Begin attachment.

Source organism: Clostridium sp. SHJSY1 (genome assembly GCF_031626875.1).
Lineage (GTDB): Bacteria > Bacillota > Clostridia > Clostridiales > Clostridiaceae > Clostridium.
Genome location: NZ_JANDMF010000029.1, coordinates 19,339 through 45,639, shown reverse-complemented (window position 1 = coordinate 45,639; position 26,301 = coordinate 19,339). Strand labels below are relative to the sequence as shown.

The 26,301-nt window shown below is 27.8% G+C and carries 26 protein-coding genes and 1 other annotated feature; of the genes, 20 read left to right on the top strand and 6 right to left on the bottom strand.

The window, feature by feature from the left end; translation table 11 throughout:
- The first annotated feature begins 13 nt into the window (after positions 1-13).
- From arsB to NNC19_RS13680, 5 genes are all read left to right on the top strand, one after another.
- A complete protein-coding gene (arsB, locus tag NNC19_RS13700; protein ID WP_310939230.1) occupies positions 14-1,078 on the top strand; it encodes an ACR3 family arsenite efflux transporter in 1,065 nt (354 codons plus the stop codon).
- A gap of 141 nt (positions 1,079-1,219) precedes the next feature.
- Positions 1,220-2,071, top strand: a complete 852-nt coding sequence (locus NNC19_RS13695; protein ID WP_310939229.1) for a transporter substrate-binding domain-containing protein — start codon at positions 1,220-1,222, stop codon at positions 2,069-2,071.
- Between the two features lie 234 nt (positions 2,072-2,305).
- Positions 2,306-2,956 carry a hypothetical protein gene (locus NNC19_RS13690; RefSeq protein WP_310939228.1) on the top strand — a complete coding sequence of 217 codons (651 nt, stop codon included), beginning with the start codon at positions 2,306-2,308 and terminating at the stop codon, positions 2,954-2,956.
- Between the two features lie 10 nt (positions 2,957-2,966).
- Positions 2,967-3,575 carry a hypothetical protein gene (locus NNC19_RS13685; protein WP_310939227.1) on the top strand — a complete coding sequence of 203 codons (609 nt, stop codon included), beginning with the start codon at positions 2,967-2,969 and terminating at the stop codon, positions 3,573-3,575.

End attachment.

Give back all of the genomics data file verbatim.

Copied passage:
Source organism: Clostridium sp. SHJSY1 (genome assembly GCF_031626875.1).
Lineage (GTDB): Bacteria > Bacillota > Clostridia > Clostridiales > Clostridiaceae > Clostridium.
Genome location: NZ_JANDMF010000029.1, coordinates 19,339 through 45,639, shown reverse-complemented (window position 1 = coordinate 45,639; position 26,301 = coordinate 19,339). Strand labels below are relative to the sequence as shown.

The 26,301-nt window shown below is 27.8% G+C and carries 26 protein-coding genes and 1 other annotated feature; of the genes, 20 read left to right on the top strand and 6 right to left on the bottom strand.

The window, feature by feature from the left end; translation table 11 throughout:
- The first annotated feature begins 13 nt into the window (after positions 1-13).
- From arsB to NNC19_RS13680, 5 genes are all read left to right on the top strand, one after another.
- A complete protein-coding gene (arsB, locus tag NNC19_RS13700; protein ID WP_310939230.1) occupies positions 14-1,078 on the top strand; it encodes an ACR3 family arsenite efflux transporter in 1,065 nt (354 codons plus the stop codon).
- A gap of 141 nt (positions 1,079-1,219) precedes the next feature.
- Positions 1,220-2,071, top strand: a complete 852-nt coding sequence (locus NNC19_RS13695; protein ID WP_310939229.1) for a transporter substrate-binding domain-containing protein — start codon at positions 1,220-1,222, stop codon at positions 2,069-2,071.
- Between the two features lie 234 nt (positions 2,072-2,305).
- Positions 2,306-2,956 carry a hypothetical protein gene (locus NNC19_RS13690; RefSeq protein WP_310939228.1) on the top strand — a complete coding sequence of 217 codons (651 nt, stop codon included), beginning with the start codon at positions 2,306-2,308 and terminating at the stop codon, positions 2,954-2,956.
- Between the two features lie 10 nt (positions 2,957-2,966).
- Positions 2,967-3,575 carry a hypothetical protein gene (locus NNC19_RS13685; protein WP_310939227.1) on the top strand — a complete coding sequence of 203 codons (609 nt, stop codon included), beginning with the start codon at positions 2,967-2,969 and terminating at the stop codon, positions 3,573-3,575.